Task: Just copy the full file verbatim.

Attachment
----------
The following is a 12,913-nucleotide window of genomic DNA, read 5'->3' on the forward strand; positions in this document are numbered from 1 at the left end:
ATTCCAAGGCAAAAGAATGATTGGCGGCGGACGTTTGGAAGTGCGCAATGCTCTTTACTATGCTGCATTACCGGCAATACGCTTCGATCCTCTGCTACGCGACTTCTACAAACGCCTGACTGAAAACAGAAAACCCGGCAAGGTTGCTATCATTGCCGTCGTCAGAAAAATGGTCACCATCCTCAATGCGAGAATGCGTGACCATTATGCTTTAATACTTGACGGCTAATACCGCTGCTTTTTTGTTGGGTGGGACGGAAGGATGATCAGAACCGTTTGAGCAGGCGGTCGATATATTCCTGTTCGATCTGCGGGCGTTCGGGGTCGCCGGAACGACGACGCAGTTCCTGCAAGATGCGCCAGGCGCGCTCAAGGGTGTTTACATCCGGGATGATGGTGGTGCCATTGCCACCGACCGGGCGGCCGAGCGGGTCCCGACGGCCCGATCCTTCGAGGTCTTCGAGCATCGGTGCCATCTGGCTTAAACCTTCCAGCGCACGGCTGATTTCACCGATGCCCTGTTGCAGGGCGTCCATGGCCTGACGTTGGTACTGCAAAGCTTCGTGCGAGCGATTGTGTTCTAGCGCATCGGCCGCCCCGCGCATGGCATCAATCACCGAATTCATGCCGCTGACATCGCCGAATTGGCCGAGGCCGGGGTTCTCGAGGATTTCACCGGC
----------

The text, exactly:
The following is a 12,913-nucleotide window of genomic DNA, read 5'->3' on the forward strand; positions in this document are numbered from 1 at the left end:
ATTCCAAGGCAAAAGAATGATTGGCGGCGGACGTTTGGAAGTGCGCAATGCTCTTTACTATGCTGCATTACCGGCAATACGCTTCGATCCTCTGCTACGCGACTTCTACAAACGCCTGACTGAAAACAGAAAACCCGGCAAGGTTGCTATCATTGCCGTCGTCAGAAAAATGGTCACCATCCTCAATGCGAGAATGCGTGACCATTATGCTTTAATACTTGACGGCTAATACCGCTGCTTTTTTGTTGGGTGGGACGGAAGGATGATCAGAACCGTTTGAGCAGGCGGTCGATATATTCCTGTTCGATCTGCGGGCGTTCGGGGTCGCCGGAACGACGACGCAGTTCCTGCAAGATGCGCCAGGCGCGCTCAAGGGTGTTTACATCCGGGATGATGGTGGTGCCATTGCCACCGACCGGGCGGCCGAGCGGGTCCCGACGGCCCGATCCTTCGAGGTCTTCGAGCATCGGTGCCATCTGGCTTAAACCTTCCAGCGCACGGCTGATTTCACCGATGCCCTGTTGCAGGGCGTCCATGGCCTGACGTTGGTACTGCAAAGCTTCGTGCGAGCGATTGTGTTCTAGCGCATCGGCCGCCCCGCGCATGGCATCAATCACCGAATTCATGCCGCTGACATCGCCGAATTGGCCGAGGCCGGGGTTCTCGAGGATTTCACCGGC